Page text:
Tuesday, August 11, 2009

July's Epic Travel - Le Tour - Part Six

Stage 18. Annecy, France.

What a beautiful town. Right on an alpine lake, surrounded by mountains - I could see this as a cool place to take a holiday.

Oh, but there's a bike race on.

The teams were corralled into a paddock so the VIPs could have special access. It makes sense in terms of glad handing the high rollers (I guess) but it would have been much cooler to have each team bus fenced off so you could get a bit closer and let each team do it's own security.

As we were walking around, Stuart O'Grady rolled by rather casually.

We walked around to check out the different setups at each teams. Early riders were warming up, so we didn't see too many big names there. From what we could gather, the hotels were pretty close and riders were simply riding over when they needed to. We saw a number of riders doing this on the finish straight. But we did see plenty of bling, and Bert Grabsche, the current world TT champ warming up.

Got a peak at Dave Z's Captain America disc.

After a while, we walked over to the sign in/start house and then walked down the course a bit.

As we walked, we happened to notice that it there was a rather pretty town in the middle of the race.

Many pictures were taken here of the riders because it was easy - and sunny. I tried to get one of every team. I'm not sure if I did. If you feel your team is under-represented, just leave a job offer in the comments and I'll make sure to get as many pictures of your team as you want in the 2010 season.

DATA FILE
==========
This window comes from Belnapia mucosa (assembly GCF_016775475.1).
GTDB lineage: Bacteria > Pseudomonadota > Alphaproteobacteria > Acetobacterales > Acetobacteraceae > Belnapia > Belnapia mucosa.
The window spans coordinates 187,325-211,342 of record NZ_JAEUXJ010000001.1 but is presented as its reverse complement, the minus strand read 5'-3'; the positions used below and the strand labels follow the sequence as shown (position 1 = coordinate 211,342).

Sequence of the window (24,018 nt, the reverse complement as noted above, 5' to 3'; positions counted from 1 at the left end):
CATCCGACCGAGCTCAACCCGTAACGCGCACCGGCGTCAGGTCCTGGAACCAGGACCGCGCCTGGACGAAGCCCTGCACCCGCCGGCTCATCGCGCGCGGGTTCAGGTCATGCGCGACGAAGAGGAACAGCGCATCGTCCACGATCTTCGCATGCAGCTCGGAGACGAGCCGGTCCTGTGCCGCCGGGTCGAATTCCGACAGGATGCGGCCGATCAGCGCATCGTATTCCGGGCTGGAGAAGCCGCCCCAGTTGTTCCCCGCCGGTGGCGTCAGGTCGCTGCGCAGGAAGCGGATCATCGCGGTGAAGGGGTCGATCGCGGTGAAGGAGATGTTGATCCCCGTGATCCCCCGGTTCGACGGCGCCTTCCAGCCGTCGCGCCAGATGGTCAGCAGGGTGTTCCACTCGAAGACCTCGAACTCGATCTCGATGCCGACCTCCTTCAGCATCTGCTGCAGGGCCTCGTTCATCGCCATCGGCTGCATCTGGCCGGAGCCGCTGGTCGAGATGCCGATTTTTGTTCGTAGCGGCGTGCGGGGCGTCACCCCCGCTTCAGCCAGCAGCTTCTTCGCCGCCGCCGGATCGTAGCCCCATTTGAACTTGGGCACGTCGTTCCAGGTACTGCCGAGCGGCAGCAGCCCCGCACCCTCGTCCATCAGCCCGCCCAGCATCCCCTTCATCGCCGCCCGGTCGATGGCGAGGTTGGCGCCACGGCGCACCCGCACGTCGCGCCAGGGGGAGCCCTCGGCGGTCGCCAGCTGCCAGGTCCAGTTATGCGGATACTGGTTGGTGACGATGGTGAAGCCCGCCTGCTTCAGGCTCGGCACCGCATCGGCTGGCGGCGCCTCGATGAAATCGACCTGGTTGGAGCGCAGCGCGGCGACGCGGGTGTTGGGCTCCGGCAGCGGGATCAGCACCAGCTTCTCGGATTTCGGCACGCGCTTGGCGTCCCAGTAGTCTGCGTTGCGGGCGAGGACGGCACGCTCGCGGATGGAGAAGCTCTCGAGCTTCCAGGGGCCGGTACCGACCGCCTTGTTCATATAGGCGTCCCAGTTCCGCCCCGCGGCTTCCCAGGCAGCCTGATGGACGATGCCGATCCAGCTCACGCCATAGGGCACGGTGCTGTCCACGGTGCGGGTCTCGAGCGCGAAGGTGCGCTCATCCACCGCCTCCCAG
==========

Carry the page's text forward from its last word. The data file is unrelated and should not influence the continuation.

I don't know if I mentioned this in an earlier post, but all throughout the race, we saw an unbelievable number of Australians. They were everywhere, every day. The only time we saw any real concentration of Americans was at the TT. I'm not sure why that is, but it's how we saw it.

We also saw good representation from shops that have had a direct bearing on my life.

After a while we turned around and walked back past the start and got some sandwiches (with an amazing amount of fresh butter) and went to the finishing straight. This was basically the only time we saw the finish line or podium. We set up farther down the road, and when it was time for the podium ceremony, you couldn't get there. More on that later.

And so, we watched riders in the final 500 meters for about two hours. Pretty amazing energy, and I'm sure that the riders appreciate having so many people cheering for them. The fans were remarkably supportive of everyone, too. While someone might cheer particularly loud for their favorite rider, everyone got a yell of encouragement.

In the end, as everyone knows by now Contador had an amazing ride, and won the day (and took a big stride towards the overall). As soon as he went by, we (and everyone else) started moving to the podium. Things were going pretty well until we got directly behind the VIP grandstand, then it was total gridlock. People were getting mean, pushing, shoving and swearing. Somebody passed out and the paramedics had to try to get to them. It was actually amazing - on two accounts. On the one hand, people went total mob mentality. It was horrible. On the other, the Tour organizers should be ashamed of themselves. Had they rotated the podium 180 degrees, they would have had an essentially endless field to house spectators. You wouldn't have the masses of people trying to get through such a small bottleneck. It really was pretty poor planning. Oh well. I guess that was the real downside of the whole trip.

After a quick dinner at the lovely Le Ramoneur Savoyard and a quick trip to the patisserie, it was back on the train to the hotel, for a quiet night. The next morning, we had to get up at about 4am for a 4:30 drive back to Zurich from Chambery, and an end to the trip. My trip didn't really end, as it then took me five days to get back to Oz, but that's how it goes.

Whew. Trip report finally over. I'm sure I left things out, but it's good to get it down. Christian Prudhomme sent me an email and said that I won the lantern rouge for bloggers. Next year I get to wear a red number on my camera. But hey, like I said, if anyone wants to pay me to take pictures and/or write up their team, I'm all ears.

Hopefully I'll be back to put that red number on.

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